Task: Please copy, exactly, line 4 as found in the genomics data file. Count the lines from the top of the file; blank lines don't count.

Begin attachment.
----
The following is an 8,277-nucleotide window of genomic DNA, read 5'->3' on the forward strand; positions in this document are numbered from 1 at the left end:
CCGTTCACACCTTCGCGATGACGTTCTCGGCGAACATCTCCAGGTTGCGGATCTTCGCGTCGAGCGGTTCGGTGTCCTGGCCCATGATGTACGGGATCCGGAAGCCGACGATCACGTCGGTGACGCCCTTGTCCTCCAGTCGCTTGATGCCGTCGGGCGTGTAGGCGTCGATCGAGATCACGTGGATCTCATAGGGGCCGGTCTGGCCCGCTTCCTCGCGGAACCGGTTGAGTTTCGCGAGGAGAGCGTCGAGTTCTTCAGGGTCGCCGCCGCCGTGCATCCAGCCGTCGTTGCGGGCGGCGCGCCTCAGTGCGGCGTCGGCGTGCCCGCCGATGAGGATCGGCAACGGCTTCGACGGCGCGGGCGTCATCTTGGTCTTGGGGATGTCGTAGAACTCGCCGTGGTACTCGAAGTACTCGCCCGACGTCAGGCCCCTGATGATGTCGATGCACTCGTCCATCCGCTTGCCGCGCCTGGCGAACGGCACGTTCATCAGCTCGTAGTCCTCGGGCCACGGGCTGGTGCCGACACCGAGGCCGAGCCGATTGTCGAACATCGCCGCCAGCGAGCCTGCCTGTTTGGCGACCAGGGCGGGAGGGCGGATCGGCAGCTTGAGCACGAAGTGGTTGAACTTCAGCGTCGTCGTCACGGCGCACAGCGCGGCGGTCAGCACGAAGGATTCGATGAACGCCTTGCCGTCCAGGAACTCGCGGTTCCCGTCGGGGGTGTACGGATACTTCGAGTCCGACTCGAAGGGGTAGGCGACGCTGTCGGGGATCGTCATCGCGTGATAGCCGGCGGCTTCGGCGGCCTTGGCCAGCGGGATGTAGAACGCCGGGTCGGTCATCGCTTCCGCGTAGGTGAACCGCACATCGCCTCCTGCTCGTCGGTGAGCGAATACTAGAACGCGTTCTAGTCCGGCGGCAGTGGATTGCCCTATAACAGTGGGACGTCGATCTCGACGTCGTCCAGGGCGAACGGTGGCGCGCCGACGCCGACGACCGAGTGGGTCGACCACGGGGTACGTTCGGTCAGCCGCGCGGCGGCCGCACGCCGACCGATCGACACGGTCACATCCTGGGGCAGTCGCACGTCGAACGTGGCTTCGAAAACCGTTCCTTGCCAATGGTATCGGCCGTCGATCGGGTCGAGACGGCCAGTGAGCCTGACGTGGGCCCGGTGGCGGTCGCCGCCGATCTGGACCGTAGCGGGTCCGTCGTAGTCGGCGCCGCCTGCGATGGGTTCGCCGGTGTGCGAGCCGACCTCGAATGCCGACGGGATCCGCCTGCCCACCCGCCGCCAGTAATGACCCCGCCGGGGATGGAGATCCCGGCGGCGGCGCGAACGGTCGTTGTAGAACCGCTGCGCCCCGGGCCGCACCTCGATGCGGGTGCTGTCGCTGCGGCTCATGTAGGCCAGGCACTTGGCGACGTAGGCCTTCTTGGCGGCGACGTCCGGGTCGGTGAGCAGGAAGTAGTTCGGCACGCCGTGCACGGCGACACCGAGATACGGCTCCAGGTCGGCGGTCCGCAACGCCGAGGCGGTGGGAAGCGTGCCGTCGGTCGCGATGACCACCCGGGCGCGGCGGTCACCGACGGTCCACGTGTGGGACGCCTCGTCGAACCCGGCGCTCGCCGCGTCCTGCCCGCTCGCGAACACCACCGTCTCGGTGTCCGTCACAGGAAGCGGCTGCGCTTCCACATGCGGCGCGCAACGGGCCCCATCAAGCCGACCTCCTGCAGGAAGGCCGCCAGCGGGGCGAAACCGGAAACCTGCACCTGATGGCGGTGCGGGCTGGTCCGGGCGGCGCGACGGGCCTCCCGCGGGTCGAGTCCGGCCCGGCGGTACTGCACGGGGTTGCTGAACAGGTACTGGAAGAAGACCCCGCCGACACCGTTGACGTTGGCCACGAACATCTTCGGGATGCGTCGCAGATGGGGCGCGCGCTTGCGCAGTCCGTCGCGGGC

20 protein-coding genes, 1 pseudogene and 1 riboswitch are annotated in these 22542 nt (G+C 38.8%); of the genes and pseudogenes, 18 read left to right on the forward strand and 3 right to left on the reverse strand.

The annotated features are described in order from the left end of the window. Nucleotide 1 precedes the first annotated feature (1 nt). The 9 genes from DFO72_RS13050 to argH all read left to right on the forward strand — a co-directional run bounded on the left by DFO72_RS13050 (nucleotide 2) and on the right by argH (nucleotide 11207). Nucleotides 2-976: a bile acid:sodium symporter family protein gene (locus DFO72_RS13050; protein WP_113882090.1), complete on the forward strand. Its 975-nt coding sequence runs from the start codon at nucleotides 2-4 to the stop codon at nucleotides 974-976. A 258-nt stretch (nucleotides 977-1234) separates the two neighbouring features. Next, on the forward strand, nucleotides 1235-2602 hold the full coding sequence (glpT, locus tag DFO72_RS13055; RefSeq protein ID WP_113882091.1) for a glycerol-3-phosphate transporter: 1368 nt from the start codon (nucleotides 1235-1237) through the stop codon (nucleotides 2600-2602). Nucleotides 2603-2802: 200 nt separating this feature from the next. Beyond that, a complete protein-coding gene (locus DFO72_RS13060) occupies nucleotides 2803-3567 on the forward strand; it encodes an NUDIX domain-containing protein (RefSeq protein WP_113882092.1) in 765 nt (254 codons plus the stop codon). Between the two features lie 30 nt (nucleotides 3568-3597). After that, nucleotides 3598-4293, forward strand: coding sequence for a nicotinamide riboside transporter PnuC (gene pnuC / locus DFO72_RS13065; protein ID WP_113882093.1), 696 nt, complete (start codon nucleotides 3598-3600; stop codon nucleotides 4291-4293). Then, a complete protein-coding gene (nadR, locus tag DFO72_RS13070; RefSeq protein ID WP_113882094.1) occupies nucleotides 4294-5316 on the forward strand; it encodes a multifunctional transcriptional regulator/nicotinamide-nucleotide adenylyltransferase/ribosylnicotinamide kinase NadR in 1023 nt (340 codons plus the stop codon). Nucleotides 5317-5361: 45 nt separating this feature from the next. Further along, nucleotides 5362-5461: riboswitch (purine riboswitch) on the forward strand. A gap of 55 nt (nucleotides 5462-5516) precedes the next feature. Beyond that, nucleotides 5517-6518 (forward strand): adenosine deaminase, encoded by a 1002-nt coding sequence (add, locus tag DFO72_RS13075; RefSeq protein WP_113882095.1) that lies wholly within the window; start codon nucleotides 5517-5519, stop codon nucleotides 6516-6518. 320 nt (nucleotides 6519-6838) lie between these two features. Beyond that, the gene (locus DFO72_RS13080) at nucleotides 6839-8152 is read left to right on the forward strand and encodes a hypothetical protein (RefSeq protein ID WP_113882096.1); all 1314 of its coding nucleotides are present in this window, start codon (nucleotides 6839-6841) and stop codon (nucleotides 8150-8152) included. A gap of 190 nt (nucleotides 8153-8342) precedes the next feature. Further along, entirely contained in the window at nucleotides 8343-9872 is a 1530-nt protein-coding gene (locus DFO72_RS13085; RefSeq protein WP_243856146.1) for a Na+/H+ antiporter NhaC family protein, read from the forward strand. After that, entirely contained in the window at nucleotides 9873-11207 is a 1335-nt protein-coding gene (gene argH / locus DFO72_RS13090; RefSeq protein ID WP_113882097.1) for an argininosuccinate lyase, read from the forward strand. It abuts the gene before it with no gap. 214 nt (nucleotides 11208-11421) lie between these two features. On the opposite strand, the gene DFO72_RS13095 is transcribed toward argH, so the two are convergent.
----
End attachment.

The annotated features are described in order from the left end of the window. Nucleotide 1 precedes the first annotated feature (1 nt). The 9 genes from DFO72_RS13050 to argH all read left to right on the forward strand — a co-directional run bounded on the left by DFO72_RS13050 (nucleotide 2) and on the right by argH (nucleotide 11207). Nucleotides 2-976: a bile acid:sodium symporter family protein gene (locus DFO72_RS13050; protein WP_113882090.1), complete on the forward strand. Its 975-nt coding sequence runs from the start codon at nucleotides 2-4 to the stop codon at nucleotides 974-976. A 258-nt stretch (nucleotides 977-1234) separates the two neighbouring features. Next, on the forward strand, nucleotides 1235-2602 hold the full coding sequence (glpT, locus tag DFO72_RS13055; RefSeq protein ID WP_113882091.1) for a glycerol-3-phosphate transporter: 1368 nt from the start codon (nucleotides 1235-1237) through the stop codon (nucleotides 2600-2602). Nucleotides 2603-2802: 200 nt separating this feature from the next. Beyond that, a complete protein-coding gene (locus DFO72_RS13060) occupies nucleotides 2803-3567 on the forward strand; it encodes an NUDIX domain-containing protein (RefSeq protein WP_113882092.1) in 765 nt (254 codons plus the stop codon). Between the two features lie 30 nt (nucleotides 3568-3597). After that, nucleotides 3598-4293, forward strand: coding sequence for a nicotinamide riboside transporter PnuC (gene pnuC / locus DFO72_RS13065; protein ID WP_113882093.1), 696 nt, complete (start codon nucleotides 3598-3600; stop codon nucleotides 4291-4293). Then, a complete protein-coding gene (nadR, locus tag DFO72_RS13070; RefSeq protein ID WP_113882094.1) occupies nucleotides 4294-5316 on the forward strand; it encodes a multifunctional transcriptional regulator/nicotinamide-nucleotide adenylyltransferase/ribosylnicotinamide kinase NadR in 1023 nt (340 codons plus the stop codon). Nucleotides 5317-5361: 45 nt separating this feature from the next. Further along, nucleotides 5362-5461: riboswitch (purine riboswitch) on the forward strand. A gap of 55 nt (nucleotides 5462-5516) precedes the next feature. Beyond that, nucleotides 5517-6518 (forward strand): adenosine deaminase, encoded by a 1002-nt coding sequence (add, locus tag DFO72_RS13075; RefSeq protein WP_113882095.1) that lies wholly within the window; start codon nucleotides 5517-5519, stop codon nucleotides 6516-6518. 320 nt (nucleotides 6519-6838) lie between these two features. Beyond that, the gene (locus DFO72_RS13080) at nucleotides 6839-8152 is read left to right on the forward strand and encodes a hypothetical protein (RefSeq protein ID WP_113882096.1); all 1314 of its coding nucleotides are present in this window, start codon (nucleotides 6839-6841) and stop codon (nucleotides 8150-8152) included. A gap of 190 nt (nucleotides 8153-8342) precedes the next feature. Further along, entirely contained in the window at nucleotides 8343-9872 is a 1530-nt protein-coding gene (locus DFO72_RS13085; RefSeq protein WP_243856146.1) for a Na+/H+ antiporter NhaC family protein, read from the forward strand. After that, entirely contained in the window at nucleotides 9873-11207 is a 1335-nt protein-coding gene (gene argH / locus DFO72_RS13090; RefSeq protein ID WP_113882097.1) for an argininosuccinate lyase, read from the forward strand. It abuts the gene before it with no gap. 214 nt (nucleotides 11208-11421) lie between these two features. On the opposite strand, the gene DFO72_RS13095 is transcribed toward argH, so the two are convergent.